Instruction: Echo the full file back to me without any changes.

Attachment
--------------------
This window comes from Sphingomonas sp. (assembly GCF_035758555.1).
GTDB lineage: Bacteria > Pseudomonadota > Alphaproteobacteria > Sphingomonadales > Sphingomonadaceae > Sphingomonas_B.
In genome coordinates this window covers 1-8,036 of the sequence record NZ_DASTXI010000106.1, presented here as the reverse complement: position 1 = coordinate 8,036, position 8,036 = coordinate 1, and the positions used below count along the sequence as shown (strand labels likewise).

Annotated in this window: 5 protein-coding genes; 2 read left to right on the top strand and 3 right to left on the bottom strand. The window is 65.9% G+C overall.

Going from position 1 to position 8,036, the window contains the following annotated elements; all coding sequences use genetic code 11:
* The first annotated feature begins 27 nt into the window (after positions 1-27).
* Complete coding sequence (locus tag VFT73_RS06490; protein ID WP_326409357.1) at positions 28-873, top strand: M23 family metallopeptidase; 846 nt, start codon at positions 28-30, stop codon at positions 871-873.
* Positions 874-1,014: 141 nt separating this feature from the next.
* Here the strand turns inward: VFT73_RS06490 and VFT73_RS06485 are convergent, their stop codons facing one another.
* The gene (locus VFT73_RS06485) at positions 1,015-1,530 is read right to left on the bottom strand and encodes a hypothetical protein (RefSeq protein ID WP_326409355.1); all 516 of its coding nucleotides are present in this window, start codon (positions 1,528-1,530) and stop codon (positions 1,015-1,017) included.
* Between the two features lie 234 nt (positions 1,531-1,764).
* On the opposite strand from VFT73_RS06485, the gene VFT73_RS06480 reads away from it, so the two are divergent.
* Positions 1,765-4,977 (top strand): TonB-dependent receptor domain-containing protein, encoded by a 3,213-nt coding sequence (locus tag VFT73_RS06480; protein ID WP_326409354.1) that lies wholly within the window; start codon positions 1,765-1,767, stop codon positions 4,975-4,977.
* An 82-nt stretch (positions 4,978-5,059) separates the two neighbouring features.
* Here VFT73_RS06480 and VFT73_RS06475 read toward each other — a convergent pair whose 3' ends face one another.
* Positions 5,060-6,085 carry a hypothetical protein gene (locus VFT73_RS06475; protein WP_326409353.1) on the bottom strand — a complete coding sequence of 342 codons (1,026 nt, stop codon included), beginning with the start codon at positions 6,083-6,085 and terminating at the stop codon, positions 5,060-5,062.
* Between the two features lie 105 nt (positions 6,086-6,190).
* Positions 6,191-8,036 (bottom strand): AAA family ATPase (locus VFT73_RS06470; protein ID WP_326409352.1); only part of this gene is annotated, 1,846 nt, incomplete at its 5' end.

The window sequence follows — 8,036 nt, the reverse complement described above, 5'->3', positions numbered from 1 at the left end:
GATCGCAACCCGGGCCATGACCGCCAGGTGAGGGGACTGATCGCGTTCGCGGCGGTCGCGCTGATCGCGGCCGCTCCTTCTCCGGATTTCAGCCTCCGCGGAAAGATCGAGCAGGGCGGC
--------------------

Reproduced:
This window comes from Sphingomonas sp. (assembly GCF_035758555.1).
GTDB lineage: Bacteria > Pseudomonadota > Alphaproteobacteria > Sphingomonadales > Sphingomonadaceae > Sphingomonas_B.
In genome coordinates this window covers 1-8,036 of the sequence record NZ_DASTXI010000106.1, presented here as the reverse complement: position 1 = coordinate 8,036, position 8,036 = coordinate 1, and the positions used below count along the sequence as shown (strand labels likewise).

Annotated in this window: 5 protein-coding genes; 2 read left to right on the top strand and 3 right to left on the bottom strand. The window is 65.9% G+C overall.

Going from position 1 to position 8,036, the window contains the following annotated elements; all coding sequences use genetic code 11:
* The first annotated feature begins 27 nt into the window (after positions 1-27).
* Complete coding sequence (locus tag VFT73_RS06490; protein ID WP_326409357.1) at positions 28-873, top strand: M23 family metallopeptidase; 846 nt, start codon at positions 28-30, stop codon at positions 871-873.
* Positions 874-1,014: 141 nt separating this feature from the next.
* Here the strand turns inward: VFT73_RS06490 and VFT73_RS06485 are convergent, their stop codons facing one another.
* The gene (locus VFT73_RS06485) at positions 1,015-1,530 is read right to left on the bottom strand and encodes a hypothetical protein (RefSeq protein ID WP_326409355.1); all 516 of its coding nucleotides are present in this window, start codon (positions 1,528-1,530) and stop codon (positions 1,015-1,017) included.
* Between the two features lie 234 nt (positions 1,531-1,764).
* On the opposite strand from VFT73_RS06485, the gene VFT73_RS06480 reads away from it, so the two are divergent.
* Positions 1,765-4,977 (top strand): TonB-dependent receptor domain-containing protein, encoded by a 3,213-nt coding sequence (locus tag VFT73_RS06480; protein ID WP_326409354.1) that lies wholly within the window; start codon positions 1,765-1,767, stop codon positions 4,975-4,977.
* An 82-nt stretch (positions 4,978-5,059) separates the two neighbouring features.
* Here VFT73_RS06480 and VFT73_RS06475 read toward each other — a convergent pair whose 3' ends face one another.
* Positions 5,060-6,085 carry a hypothetical protein gene (locus VFT73_RS06475; protein WP_326409353.1) on the bottom strand — a complete coding sequence of 342 codons (1,026 nt, stop codon included), beginning with the start codon at positions 6,083-6,085 and terminating at the stop codon, positions 5,060-5,062.
* Between the two features lie 105 nt (positions 6,086-6,190).
* Positions 6,191-8,036 (bottom strand): AAA family ATPase (locus VFT73_RS06470; protein ID WP_326409352.1); only part of this gene is annotated, 1,846 nt, incomplete at its 5' end.

The window sequence follows — 8,036 nt, the reverse complement described above, 5'->3', positions numbered from 1 at the left end:
GATCGCAACCCGGGCCATGACCGCCAGGTGAGGGGACTGATCGCGTTCGCGGCGGTCGCGCTGATCGCGGCCGCTCCTTCTCCGGATTTCAGCCTCCGCGGAAAGATCGAGCAGGGCGGC